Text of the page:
PM Narendra Modi arrives in Palestine on a historic visit | india-news | Hindustan Times
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PM Narendra Modi arrives in Palestine on a historic visit

Narendra Modi, the first Indian Prime Minister to make an official visit to Palestine, flew in a Jordanian army helicopter straight from Amman to Ramallah, where he was received by his Palestinian counterpart Rami Hamdallah.

india Updated: Feb 10, 2018 15:08 IST
Palestinian president Mahmud Abbas (C-L) greets Indian Prime Minister Narendra Modi upon his arrival for a meeting in the West Bank city of Ramallah on February 10, 2018.
Palestinian president Mahmud Abbas (C-L) greets Indian Prime Minister Narendra Modi upon his arrival for a meeting in the West Bank city of Ramallah on February 10, 2018. (AFP Photo)

Prime Minister Narendra Modi on Saturday arrived in Ramallah on a historic visit to Palestine during which he will meet President Mahmoud Abbas and reaffirm India’s support for the Palestinian people.

Modi, the first Indian Prime Minister to make an official visit to Palestine, flew in a Jordanian army helicopter straight from Amman to Ramallah, where he was received by his Palestinian counterpart Rami Hamdallah.

Prime Minister Modi’s chopper was escorted by choppers from Israel Air Force.

“This is a historic visit that will lead to stronger bilateral cooperation,” Modi said shortly after landing.

The Prime Minister, accompanied by Hamdallah, visited the Mausoleum of Yasser Arafat in Ramallah and laid a wreath at the grave of the iconic Palestinian leader.

The mausoleum was unveiled on November 10, 2007 and is located adjacent to the Palestinian Presidential compound, also known as Muqata’a here.

After paying homage to Arafat, the prime minister took a short tour of the Arafat Museum located adjacent to the mausoleum.

Later, President Abbas received Prime Minister Modi in official ceremony at the presidential headquarters in Ramallah before starting official talks.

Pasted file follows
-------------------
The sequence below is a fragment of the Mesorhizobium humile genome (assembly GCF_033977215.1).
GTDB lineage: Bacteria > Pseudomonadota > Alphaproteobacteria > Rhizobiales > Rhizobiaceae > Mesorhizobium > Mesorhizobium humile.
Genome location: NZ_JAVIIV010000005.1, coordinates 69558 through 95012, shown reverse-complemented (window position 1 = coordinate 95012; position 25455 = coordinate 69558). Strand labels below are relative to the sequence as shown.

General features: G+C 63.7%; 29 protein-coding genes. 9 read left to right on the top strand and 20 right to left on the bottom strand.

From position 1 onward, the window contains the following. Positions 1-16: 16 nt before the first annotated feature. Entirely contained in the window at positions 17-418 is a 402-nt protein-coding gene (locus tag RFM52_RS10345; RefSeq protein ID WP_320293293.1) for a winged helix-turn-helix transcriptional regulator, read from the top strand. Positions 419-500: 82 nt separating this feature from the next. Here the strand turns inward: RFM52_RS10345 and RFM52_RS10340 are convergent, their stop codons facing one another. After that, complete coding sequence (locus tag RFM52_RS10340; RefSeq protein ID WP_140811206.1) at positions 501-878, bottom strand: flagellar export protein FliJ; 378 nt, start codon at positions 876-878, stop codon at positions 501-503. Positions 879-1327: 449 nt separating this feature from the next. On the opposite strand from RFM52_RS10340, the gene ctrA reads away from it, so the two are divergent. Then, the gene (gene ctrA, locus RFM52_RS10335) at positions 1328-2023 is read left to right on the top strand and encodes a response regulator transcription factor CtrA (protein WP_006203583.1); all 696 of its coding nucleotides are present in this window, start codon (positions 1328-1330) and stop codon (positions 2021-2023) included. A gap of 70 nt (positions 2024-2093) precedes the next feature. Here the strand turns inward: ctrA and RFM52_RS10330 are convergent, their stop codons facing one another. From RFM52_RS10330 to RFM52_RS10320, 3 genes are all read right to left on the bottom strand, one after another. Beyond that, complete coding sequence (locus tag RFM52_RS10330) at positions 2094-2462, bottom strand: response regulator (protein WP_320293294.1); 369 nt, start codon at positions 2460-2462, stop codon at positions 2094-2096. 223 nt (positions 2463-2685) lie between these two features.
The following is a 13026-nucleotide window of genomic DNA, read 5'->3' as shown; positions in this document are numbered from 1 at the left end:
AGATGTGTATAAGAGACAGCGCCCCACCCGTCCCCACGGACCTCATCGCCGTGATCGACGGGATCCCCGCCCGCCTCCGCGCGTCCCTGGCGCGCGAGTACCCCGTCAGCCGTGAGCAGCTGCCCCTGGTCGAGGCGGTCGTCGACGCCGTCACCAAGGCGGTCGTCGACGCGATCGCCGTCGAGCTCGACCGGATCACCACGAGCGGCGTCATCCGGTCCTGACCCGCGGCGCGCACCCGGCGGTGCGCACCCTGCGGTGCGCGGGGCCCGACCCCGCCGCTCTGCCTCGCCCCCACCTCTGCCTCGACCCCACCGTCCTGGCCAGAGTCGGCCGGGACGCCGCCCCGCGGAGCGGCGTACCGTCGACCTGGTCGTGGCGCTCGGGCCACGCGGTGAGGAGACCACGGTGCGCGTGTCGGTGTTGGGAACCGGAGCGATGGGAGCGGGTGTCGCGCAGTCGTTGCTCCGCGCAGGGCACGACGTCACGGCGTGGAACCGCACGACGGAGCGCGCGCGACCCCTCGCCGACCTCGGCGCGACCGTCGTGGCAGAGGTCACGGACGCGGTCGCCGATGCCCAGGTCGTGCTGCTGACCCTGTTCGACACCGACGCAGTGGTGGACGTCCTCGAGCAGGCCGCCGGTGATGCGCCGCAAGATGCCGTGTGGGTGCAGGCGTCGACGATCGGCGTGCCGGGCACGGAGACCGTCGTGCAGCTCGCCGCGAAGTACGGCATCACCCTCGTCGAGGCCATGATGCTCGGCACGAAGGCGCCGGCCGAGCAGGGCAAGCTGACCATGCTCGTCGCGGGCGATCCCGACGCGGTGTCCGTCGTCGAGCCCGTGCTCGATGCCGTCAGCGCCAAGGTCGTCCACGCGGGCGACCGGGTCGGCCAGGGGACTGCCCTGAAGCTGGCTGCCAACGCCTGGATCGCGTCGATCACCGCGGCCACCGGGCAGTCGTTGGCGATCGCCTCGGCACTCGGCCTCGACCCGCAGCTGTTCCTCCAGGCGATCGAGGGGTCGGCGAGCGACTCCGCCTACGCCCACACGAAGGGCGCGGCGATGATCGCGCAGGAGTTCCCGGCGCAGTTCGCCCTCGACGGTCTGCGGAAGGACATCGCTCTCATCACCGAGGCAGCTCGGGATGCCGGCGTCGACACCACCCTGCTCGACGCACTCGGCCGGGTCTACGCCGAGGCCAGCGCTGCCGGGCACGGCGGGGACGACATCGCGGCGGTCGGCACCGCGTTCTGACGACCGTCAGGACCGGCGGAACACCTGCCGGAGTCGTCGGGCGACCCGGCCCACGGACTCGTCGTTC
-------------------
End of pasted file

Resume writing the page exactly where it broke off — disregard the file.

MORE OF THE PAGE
The two leaders exchanged hugs and stood for the national anthem of the two countries and then inspected the guard of honour. They shook hand with Palestinian and Indian officials.

The two leaders then stepped inside the presidential office for official talks.

After the talks, they will sign bilateral agreements, hold a joint press conference and share lunch before Modi leaves for Amman in a chopper.

Archbishop of Catholic Church, Poulos Marcuzzo, and religious leaders of the Al-Aqsa mosque have also come to the Muqata’a to greet Modi.

Describing India as a “very respected country in the international arena”, the 82-year-old Palestinian President had earlier said that India can have a possible role in creating a multilateral forum of negotiations between the Palestinians and Israelis to reach a final agreement.

According to Abbas, Modi’s visit to the region reflects India’s long-held position of supporting peace and stability in the region.

During his maiden visit to Israel last year, Modi did not travel to Ramallah, the Palestinian seat of government. His standalone visit to Israel had led to many analysts questioning the future of the Indo-Palestine ties.

This time Modi skipped Israel in a clear message that India is de-hyphenating its ties with Israel and Palestine.

Modi’s visit to Palestine comes amid heightened tensions in the region after US President Donald Trump recognised Jerusalem as the capital of Israel.

The unilateral US decision to declare Jerusalem as the capital of Israel was challenged at the UN General Assembly where 128 nations, including India, voted to turn down the move as “null and void”.

Trump’s decision to declare Jerusalem as Israel’s capital angered the Palestinians, sparked protests in the Middle East and raised concern that it could further destabilise the region.

Though India has shied away from becoming a party in the Israel-Palestinian conflict, the Palestinian leader on several occasions has stressed on a possible role for New Delhi in the Middle East peace process.

India believes in a two-state solution in which both Israel and a future Palestinian state coexist peacefully.

The two-state solution envisions independent Israeli and Palestinian states coexisting side by side peacefully. The Palestinians see east Jerusalem as their future capital.